After the two stripped the Grand Prix to a bare shell, the body and frame were separated. The frame was then sandblasted and the body's rocker panels were repaired before the two were reunited and the major work began. "I ordered a back-half four-link kit from CA Chassisworks in Sacramento, California," Ron says. "It included just about everything needed except the sheetmetal. We started by removing the entire floor and cutting the frame ahead of the rear wheels. After installing the crossmember and rear framerails, we figured out how wide the rear wheels were going to be, mocked up the Ford 9-inch rearend and suspension, and installed the wheel tubs. We made our own floor pieces including the driveshaft tunnel, and raised the floor so it was even with the tops of the rockers to ensure there was enough underbody room for the exhaust."
The suspension was rebuilt using a plethora of new components. Stock front springs were re
With the chassis work complete, Jim Stallard of Stallard Performance in Akron, Ohio, began repairing the Grand Prix's body and modifying the interior metal. "The left-front fender and door, and right-side rocker were replaced," Ron says. "Any rusty areas Jim found were cut out and new metal was welded in. The rear-wheel openings were enlarged 2 inches to accommodate the wider tires, and he shaved the door handles. He also removed the heater controls, filled all of the unused holes on the dash, and smoothed the firewall by removing all of the irregular shapes and welding in flat pieces."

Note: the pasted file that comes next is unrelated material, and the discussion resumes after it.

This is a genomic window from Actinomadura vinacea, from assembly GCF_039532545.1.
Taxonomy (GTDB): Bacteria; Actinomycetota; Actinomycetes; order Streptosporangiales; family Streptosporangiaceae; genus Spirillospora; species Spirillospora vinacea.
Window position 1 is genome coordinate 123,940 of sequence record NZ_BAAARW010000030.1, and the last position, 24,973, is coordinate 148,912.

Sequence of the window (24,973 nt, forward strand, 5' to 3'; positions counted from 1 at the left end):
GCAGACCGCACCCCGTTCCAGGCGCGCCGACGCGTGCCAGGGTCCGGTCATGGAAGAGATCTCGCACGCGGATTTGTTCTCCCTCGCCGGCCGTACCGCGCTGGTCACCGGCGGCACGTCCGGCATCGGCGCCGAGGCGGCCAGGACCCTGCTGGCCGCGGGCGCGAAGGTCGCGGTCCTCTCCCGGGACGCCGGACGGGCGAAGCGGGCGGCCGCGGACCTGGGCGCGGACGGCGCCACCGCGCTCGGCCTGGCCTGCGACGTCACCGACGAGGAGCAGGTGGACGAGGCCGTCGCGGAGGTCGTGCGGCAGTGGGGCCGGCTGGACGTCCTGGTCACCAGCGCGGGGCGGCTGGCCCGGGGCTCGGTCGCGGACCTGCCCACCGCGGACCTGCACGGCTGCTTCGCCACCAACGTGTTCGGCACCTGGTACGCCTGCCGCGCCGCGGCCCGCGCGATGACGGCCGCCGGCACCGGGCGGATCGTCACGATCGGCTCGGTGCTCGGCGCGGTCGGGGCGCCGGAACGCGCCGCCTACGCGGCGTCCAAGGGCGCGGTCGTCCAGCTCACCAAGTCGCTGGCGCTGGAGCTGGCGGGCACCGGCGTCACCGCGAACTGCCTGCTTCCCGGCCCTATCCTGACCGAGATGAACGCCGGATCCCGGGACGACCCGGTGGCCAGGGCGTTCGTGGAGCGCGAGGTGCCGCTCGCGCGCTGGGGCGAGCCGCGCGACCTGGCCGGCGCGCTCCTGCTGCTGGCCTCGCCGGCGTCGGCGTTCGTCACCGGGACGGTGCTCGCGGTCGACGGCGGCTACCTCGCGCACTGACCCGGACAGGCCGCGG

After prepping the body for paint, Jim applied two coats of PPG primer and sealer before four coats of PPG Electric Green Metallic base and three coats of PPG clear. The clear topcoat was wet-sanded with 1,500- and 2,000-grit paper and then machine-buffed, giving the finish its mile-deep, mirror-like appearance.
Ron purchased a polishing kit and began restoring the Grand Prix's stainless trim. "The pot-metal pieces were pretty badly pitted, so I spent many nights surfing the Internet for replacements," he says. "I had some pieces rechromed, and those along with the bumpers were sent to Keystone Chrome in Cleveland, Ohio. It took about three years to get the entire project to this point since most of the work was done in the evenings and weekends."
As with most young hobbyists with families, Ron had to divert available funds towards other facets, which virtually halted the Grand Prix's progress for a short time. "My family was growing and we had just had our third child, so things slowed down a bit," he says.
For the next several years, the project sat dormant in Bill's garage, and during that time Ron purchased a new home that included additional garage space. In August 2003, the project was brought home and work resumed. It was, however, at a snail's pace. "I completed a few small projects when I had the time and money," he says, "but in the spring of 2005 I made a promise to myself-I had spent the weekend at a car show without my car and knew that it would be the last time. The car had to be done by the spring of 2006."
The floor-mounted Precision Products ratcheting shifter controls a Turbo-400 transmission
In addition to the factory speedometer, Auto Meter's 2.625-inch diameter coolant-temperatu
Marilynn Jarvis of Miracles Upholstery in Akron, Ohio, created the tasteful combination of